Soft scales are a bit bigger at a quarter of an inch, and these insects are smooth, waxy, or cottony.

These scales excrete honeydew, which is like sugary water that attracts ants, and this leads to mold growth that is similar to soot in appearance.

Black scales, mealybugs, and brown soft scales are examples of soft scale insects that make eugenias their home.

Whiteflies are moth-like insects that are white and tiny. They are not a serious threat to the Australian brush cherry and an easy fix is having more ladybugs around to keep the population of whiteflies under control.

To get rid of sap-sucking insects, I spray my eugenia bush with insecticidal soap, like the mixture I use with psyllids.

Alternatively, I also mix 1 gallon of water with 5 tablespoons of insecticidal soap that I get from my local nursery.

 

Plant Problem 4: Fungal Leaf Spot

Fungal leaf spot infections occur when the eugenia leaves stay moist for an extended period. Lesions start to develop on the leaf and the edges look worn as it turns dry.

I control fungal leaf spot by ensuring my eugenia’s foliage is never moist. I ensure that the branches don’t overlap by pruning regularly.

I also remove any leaves that are infected. If the problem persists, I resort to chemical sprays to help me get rid of this fungal infection.

 

Plant Problem 5: Eugenia Dieback

When the branches of my eugenia defoliate and wilt, I know that my plant has been infected by a fungus called Neofusicoccum parvum, which causes dieback. This disease is common when the temperatures are high during summer.

To eliminate dieback, I prune the infected branches and apply a fungicide. I cover every surface of the plant to be safe and I ensure my plant isn’t stressed, as a non-stressed plant helps prevent this disease from taking root.

 

Plant Problem 6: Snails and Slugs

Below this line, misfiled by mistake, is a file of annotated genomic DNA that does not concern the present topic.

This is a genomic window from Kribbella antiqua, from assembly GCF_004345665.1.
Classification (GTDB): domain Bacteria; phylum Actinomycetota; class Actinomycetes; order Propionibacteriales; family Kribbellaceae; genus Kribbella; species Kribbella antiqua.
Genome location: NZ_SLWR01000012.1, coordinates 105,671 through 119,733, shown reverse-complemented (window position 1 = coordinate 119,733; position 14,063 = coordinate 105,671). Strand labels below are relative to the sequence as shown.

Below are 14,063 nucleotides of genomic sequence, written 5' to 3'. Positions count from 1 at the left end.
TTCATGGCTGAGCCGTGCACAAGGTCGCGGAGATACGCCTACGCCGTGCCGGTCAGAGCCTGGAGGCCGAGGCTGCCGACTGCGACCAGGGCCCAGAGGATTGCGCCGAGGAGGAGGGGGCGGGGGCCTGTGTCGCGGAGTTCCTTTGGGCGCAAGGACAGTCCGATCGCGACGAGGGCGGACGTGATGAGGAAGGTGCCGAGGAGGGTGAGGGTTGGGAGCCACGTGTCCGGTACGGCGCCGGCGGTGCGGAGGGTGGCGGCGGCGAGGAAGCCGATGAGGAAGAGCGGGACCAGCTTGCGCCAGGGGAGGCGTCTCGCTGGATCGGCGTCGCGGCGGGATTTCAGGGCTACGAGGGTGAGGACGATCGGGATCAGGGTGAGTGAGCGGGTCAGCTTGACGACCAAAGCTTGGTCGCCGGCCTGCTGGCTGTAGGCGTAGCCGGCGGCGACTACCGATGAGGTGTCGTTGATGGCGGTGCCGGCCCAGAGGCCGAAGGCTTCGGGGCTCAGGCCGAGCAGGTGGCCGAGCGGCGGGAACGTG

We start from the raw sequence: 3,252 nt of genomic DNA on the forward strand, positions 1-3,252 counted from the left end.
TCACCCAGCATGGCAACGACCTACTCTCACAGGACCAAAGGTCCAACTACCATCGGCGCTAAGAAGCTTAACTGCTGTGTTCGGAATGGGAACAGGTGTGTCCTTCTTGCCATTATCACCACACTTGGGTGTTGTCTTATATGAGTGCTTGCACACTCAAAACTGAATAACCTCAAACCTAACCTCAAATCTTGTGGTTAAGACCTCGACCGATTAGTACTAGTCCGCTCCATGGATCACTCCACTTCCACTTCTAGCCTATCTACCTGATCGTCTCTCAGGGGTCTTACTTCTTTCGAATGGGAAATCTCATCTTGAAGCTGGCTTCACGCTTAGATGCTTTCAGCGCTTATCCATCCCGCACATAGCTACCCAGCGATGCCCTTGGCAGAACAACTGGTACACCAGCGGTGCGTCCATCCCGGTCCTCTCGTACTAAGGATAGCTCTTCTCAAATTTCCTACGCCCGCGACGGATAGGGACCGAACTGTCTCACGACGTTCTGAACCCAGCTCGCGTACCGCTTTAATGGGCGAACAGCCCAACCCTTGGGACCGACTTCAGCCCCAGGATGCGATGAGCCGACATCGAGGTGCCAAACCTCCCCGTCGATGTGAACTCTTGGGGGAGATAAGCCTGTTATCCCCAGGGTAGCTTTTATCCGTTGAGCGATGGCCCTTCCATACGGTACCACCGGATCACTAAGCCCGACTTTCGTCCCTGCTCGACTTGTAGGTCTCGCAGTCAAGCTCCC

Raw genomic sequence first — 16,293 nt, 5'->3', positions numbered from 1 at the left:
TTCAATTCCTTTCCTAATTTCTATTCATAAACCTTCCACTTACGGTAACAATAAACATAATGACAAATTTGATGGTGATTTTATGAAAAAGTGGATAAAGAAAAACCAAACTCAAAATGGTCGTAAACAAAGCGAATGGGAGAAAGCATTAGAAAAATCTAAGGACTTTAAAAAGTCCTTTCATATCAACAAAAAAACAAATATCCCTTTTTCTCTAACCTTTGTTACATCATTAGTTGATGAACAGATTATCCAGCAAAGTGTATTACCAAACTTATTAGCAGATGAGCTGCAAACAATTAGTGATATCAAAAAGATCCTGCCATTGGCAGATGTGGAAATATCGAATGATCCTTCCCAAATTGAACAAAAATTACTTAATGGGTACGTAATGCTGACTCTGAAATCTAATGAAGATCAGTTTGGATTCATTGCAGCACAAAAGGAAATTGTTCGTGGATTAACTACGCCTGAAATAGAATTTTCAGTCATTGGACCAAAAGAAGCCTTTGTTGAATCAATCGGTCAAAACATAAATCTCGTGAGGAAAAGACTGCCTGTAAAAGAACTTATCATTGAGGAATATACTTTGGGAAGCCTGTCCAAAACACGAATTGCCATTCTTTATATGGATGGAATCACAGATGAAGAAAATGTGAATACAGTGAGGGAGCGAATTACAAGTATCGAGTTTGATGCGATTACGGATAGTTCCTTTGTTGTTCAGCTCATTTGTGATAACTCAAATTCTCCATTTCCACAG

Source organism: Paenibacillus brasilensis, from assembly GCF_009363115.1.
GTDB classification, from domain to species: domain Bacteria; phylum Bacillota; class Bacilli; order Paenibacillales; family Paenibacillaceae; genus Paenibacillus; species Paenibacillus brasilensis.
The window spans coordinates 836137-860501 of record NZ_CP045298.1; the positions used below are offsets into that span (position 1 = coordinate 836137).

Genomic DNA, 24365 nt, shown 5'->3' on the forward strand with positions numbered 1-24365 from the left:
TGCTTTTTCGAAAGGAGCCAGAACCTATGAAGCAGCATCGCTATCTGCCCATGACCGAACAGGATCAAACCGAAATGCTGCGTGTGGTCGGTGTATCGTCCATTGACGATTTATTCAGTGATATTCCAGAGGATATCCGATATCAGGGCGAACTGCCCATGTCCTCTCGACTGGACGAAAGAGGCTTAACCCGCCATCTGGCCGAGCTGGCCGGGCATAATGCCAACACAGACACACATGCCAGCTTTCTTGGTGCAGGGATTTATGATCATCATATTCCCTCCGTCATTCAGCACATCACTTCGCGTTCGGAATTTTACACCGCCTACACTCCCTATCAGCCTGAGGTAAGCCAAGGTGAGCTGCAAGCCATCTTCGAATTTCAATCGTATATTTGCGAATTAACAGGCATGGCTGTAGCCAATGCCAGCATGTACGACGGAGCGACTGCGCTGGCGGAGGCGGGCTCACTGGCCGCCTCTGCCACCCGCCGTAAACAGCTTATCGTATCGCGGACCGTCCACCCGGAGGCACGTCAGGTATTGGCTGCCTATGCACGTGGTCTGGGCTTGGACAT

A few years ago, I found many snails and slugs feasting on decaying plant matter around my eugenias.

Both of these insects have the potential to lay eggs, and they chew irregular holes in plant leaves, flowers, and other succulent plant parts like the young plant bark and fruit.

To get rid of these pests, I regularly remove all dead plant matter and hidey spots where these creatures take shelter during the day.

 

Frequently Asked Questions about Eugenia Plant Problems

 

How do I get rid of Eugenia psyllids?

Before treating your eugenia, check and make sure that the psyllids are still feeding off the plant. If they are still there, you can spray your eugenia weekly with insecticidal soap or neem oil. Don’t prune the plant to get rid of these insects as the psyllids easily jump away, onto their next feeding ground.

 

What is an insecticidal soap for plants?

Insecticidal soaps are used to get rid of harmful plant insects, like thrips, aphids, whiteflies, mites, and immature leafhoppers. Using an insecticidal soap is an eco-friendly way to effectively dissolve the exoskeleton of the insects (due to the fatty acids in the soap), which then dehydrates the insects and causes them to die.

 

The Final Word

Eugenias can be plagued by many plant pests and fungal diseases. Knowing what could be wrong with your shrub helps you diagnose the issue and eliminate the insects or fungal disease.

Luckily, getting rid of plant problems isn’t too challenging as you should ensure there are a significant number of ladybugs in your garden, regularly prune branches and especially if any are infected, and spray an insecticide or fungicide.

Good luck!